On November 12, ALU organizers withdrew their petition to the National Labor Relations Board (NLRB), as they were alerted that they did not have enough valid signatures for the board to initiate a vote on union representation.
The recent developments in Staten Island provide a near “mirror image,” according to Palmer, of the tactics used by Amazon earlier this year to fight unionization at a warehouse in Bessemer, Alabama, exposing parts of the company’s effective — and sometimes illegal — anti-union playbook and providing a valuable learning experience for the ALU.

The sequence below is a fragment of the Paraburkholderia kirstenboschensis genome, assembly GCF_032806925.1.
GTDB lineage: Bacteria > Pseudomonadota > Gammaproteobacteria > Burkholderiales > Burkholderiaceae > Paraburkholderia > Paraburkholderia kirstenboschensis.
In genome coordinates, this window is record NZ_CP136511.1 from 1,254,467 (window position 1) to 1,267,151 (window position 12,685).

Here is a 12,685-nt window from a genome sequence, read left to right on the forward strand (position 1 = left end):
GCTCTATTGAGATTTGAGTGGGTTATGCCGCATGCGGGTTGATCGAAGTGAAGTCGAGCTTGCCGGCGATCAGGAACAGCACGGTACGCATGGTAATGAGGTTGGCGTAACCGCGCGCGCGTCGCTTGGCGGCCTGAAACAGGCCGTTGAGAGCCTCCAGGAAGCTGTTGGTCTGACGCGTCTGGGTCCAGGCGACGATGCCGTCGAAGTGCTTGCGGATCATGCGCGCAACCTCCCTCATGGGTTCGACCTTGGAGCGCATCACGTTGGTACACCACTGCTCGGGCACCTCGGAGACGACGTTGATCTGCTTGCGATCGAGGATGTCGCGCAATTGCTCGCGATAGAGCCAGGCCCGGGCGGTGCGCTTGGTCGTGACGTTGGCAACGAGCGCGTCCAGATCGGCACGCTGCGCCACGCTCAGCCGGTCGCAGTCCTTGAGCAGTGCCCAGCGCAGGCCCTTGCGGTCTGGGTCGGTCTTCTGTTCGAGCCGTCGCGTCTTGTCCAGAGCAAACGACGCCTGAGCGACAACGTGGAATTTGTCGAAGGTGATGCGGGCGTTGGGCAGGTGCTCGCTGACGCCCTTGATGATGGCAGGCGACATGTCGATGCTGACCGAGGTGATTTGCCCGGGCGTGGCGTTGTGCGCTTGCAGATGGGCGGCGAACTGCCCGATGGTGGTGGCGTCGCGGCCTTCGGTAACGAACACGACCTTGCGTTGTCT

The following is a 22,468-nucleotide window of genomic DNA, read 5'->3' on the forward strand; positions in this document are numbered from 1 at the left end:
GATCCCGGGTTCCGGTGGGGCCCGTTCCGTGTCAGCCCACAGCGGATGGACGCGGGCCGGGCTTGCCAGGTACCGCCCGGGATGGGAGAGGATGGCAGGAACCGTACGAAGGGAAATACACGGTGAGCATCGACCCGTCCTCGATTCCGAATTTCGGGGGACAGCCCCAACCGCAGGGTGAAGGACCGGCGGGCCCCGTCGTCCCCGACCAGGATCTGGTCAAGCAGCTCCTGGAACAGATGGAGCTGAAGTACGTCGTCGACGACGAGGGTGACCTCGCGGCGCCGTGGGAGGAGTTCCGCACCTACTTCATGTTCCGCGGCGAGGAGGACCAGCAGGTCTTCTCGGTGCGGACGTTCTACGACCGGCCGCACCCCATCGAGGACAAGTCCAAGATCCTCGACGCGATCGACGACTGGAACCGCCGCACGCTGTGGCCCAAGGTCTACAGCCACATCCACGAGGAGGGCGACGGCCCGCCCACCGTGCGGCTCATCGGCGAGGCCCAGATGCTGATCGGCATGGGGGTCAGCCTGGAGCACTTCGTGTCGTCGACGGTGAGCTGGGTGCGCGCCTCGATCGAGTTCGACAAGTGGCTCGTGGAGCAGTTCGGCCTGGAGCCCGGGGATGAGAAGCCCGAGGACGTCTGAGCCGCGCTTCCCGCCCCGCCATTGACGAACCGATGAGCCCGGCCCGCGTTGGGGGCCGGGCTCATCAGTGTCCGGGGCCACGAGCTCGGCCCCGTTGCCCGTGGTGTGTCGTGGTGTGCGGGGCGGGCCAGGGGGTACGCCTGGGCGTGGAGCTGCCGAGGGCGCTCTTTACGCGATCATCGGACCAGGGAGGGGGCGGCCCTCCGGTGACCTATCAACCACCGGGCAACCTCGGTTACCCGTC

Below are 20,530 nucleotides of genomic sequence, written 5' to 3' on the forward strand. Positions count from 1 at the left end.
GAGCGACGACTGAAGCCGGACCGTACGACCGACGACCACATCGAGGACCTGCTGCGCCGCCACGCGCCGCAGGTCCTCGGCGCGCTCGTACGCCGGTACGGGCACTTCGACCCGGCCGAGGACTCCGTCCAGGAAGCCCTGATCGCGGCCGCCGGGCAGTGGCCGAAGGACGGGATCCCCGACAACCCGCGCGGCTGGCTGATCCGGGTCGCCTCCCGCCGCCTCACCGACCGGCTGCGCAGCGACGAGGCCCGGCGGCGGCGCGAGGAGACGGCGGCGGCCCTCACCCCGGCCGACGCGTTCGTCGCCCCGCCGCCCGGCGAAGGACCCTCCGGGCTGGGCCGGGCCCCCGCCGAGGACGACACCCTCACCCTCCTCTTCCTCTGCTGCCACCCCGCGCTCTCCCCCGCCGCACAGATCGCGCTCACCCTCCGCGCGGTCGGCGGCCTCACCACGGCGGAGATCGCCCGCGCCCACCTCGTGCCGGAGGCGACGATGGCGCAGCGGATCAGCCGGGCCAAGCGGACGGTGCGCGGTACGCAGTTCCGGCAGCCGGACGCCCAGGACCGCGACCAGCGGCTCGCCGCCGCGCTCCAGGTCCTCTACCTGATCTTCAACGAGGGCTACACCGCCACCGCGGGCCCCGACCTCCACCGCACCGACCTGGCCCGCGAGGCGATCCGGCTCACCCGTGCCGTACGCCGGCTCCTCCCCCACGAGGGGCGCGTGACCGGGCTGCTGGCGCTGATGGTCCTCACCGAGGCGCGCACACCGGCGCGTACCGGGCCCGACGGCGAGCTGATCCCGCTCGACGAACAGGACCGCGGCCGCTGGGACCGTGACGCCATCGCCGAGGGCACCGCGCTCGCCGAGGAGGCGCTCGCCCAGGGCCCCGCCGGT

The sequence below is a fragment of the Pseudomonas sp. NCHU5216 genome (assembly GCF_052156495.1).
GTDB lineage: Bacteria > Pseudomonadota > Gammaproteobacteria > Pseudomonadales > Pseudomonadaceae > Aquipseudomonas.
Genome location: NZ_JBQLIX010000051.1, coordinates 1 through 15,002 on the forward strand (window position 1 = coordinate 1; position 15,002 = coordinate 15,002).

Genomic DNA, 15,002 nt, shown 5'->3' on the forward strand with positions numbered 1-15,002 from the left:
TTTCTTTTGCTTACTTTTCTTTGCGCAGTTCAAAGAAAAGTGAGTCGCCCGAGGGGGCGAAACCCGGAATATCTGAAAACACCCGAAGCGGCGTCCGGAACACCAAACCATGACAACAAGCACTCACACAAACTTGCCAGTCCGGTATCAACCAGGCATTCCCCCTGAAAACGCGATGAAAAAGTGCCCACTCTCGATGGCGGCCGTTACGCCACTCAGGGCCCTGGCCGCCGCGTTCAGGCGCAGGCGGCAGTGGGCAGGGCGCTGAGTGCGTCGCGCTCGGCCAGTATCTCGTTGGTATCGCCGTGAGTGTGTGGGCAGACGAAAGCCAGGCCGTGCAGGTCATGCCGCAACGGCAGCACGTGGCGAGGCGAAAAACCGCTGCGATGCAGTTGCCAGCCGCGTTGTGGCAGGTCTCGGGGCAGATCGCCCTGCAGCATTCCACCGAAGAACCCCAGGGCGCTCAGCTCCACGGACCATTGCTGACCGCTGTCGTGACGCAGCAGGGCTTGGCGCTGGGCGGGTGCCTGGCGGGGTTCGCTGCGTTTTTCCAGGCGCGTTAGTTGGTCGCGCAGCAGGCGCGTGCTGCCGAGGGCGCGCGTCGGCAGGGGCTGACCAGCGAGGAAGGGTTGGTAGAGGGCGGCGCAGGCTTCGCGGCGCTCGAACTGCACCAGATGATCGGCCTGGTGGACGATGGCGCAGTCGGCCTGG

Another union-busting tactic is “captive-audience meetings,” where workers are forced to listen to anti-union propaganda. Amazon held them daily in Bessemer, where it also posted anti-union messages on the inside of toilet doors. Vice recently released leaked audio from a captive-audience meeting held in the Staten Island warehouse.
“We continue to be a target for third parties who do not understand our pro-employee philosophy and seek to disrupt the direct relationship between Amazon and our associates,” said the operations manager at the meeting. An ALU member quickly pointed out that the organizers are not a third-party group, but workers themselves.